Again, while this may seem small, it relieves a real pain point for users constantly fighting with the system to get a single tweet out.
Moreover, this update is also important given that swiping through a set of images has become a popular way to convey information on Twitter, and in some instances, it wouldn’t have the same effect if the images were in the wrong order.
Second, Twitter also announced that it will soon support live-photo uploads.
If you’re not aware, live photo is an iPhone camera feature that takes a small video of 1.5 seconds before and after you take a picture, offering a more dynamic effect (I always think live photos look like what you’d see in a newspaper in Harry Potter...anyone else?)
Previously, if you upload a live photo to Twitter, users would only be shown the static photo, not the animated version.
Now, with Twitter’s new support, users can share this added element on the platform.
But beware — this can backfire if users don’t know the live photo will be shared, as seen in the tweet below:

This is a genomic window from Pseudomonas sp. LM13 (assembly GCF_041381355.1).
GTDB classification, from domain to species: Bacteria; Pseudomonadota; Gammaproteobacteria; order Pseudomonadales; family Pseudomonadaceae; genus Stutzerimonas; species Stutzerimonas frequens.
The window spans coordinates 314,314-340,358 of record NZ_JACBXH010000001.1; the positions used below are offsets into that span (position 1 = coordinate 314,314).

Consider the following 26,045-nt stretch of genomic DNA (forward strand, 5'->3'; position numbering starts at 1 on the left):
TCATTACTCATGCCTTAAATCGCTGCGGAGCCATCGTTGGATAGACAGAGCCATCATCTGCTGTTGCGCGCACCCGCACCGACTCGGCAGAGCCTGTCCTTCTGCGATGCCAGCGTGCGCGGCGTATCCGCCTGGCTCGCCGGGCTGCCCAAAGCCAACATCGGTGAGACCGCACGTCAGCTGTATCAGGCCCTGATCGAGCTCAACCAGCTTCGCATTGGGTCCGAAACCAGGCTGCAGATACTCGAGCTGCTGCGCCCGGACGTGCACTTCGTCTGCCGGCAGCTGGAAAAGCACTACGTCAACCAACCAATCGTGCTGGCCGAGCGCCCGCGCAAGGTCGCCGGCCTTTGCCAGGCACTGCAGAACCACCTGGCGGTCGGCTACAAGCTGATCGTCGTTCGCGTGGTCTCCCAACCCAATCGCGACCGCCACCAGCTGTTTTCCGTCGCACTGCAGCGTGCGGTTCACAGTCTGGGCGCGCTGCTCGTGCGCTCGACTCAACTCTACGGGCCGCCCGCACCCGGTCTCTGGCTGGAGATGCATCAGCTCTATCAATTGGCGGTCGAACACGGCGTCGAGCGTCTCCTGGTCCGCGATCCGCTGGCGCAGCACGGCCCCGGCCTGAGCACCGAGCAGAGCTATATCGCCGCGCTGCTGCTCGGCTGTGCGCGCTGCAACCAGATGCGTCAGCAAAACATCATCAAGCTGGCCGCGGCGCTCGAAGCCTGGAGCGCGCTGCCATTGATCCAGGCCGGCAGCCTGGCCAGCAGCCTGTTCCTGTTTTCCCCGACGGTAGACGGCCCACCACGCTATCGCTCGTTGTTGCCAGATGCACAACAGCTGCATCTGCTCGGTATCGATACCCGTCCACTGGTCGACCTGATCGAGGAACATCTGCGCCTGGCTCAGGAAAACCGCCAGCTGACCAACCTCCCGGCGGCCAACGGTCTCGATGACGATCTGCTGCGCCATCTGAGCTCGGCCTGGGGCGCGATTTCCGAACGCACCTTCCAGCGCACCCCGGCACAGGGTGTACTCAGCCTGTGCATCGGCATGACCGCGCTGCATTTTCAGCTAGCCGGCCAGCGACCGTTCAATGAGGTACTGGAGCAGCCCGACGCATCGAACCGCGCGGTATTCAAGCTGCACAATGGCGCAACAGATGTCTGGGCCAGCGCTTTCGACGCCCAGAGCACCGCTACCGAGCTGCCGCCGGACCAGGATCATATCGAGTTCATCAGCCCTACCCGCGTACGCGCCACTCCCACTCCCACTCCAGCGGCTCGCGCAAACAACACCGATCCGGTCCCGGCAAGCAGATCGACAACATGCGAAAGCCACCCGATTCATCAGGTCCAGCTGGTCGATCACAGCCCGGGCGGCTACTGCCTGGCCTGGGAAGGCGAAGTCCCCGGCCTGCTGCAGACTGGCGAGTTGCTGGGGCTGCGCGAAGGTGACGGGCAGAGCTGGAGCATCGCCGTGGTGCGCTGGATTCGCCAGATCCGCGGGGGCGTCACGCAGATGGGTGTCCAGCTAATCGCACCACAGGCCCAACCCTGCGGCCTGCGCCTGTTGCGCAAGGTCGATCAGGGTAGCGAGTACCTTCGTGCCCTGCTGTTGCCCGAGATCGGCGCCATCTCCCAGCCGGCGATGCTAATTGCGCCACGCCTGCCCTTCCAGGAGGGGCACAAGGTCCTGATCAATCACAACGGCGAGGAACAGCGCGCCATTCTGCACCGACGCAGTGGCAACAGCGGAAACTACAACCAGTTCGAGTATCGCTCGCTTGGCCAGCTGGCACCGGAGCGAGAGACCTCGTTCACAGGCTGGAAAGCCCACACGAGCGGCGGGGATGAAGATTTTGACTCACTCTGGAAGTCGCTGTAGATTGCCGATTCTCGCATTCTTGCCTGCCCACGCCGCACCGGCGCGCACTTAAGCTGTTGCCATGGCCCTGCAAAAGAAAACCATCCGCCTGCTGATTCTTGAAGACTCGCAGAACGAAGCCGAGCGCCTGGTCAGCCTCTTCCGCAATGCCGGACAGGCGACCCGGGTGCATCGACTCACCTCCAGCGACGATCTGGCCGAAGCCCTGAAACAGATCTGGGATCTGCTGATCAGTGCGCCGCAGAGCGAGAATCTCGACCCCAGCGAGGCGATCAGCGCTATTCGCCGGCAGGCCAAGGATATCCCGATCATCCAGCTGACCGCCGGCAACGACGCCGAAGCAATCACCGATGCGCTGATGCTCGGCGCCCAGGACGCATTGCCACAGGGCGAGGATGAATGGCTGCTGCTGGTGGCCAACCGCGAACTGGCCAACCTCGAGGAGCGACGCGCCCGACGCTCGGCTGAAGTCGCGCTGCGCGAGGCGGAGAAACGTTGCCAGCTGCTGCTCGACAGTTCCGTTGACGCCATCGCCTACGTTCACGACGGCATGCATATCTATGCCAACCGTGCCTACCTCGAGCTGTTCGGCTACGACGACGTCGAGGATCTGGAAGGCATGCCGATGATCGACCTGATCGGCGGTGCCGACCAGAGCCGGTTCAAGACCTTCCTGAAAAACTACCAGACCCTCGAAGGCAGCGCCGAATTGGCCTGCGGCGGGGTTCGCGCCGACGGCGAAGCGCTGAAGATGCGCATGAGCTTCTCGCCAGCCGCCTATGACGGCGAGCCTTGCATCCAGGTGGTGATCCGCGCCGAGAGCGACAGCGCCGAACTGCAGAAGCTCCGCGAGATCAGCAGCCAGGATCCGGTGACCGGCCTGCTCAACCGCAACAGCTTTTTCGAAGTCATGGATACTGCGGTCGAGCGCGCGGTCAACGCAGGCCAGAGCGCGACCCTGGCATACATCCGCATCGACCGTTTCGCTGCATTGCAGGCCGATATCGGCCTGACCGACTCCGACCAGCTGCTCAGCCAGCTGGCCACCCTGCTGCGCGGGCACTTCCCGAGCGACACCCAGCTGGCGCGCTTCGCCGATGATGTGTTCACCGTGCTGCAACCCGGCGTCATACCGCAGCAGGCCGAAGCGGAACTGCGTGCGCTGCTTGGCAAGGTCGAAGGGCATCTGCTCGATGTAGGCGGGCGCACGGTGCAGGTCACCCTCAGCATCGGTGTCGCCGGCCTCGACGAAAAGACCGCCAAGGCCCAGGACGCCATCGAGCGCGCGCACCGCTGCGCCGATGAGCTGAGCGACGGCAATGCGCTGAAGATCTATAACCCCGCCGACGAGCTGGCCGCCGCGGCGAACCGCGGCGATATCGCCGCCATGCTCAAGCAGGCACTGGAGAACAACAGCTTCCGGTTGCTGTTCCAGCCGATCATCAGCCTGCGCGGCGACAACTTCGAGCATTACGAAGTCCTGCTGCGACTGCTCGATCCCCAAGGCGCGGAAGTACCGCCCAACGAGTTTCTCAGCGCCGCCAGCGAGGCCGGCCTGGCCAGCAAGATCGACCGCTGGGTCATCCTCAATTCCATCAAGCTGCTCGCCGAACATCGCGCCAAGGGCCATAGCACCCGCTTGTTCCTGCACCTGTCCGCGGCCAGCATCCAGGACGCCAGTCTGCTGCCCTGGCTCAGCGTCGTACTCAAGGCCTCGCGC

Currently, it’s unclear if Twitter will display an option to choose which version of a photo is shared. As it rolls out more widely this will likely be a prime source of feedback for the feature.
Still, this offers users and brands more variety with posting, providing the ability to add more personality and depth to photos.
Twitter provides the value of real-time conversations that other platforms are lacking.
While active users love many aspects of the platform as is, these new features will likely lure in more users who are used to more standard social media formats like Facebook or LinkedIn.
I think these updates are the right move for Twitter because they’re not inherently changing the platform to be more like its competitors — rather, they simply help users unlock the platform’s value more easily.
These updates, combined with Twitter’s newfound commitment to routinely “build publicly” and roll out more frequent updates, can certainly improve user engagement.
As such, marketers should pay attention to these updates. If more of your target audience flocks to Twitter, it’s an indicator that your brand should be active on the platform.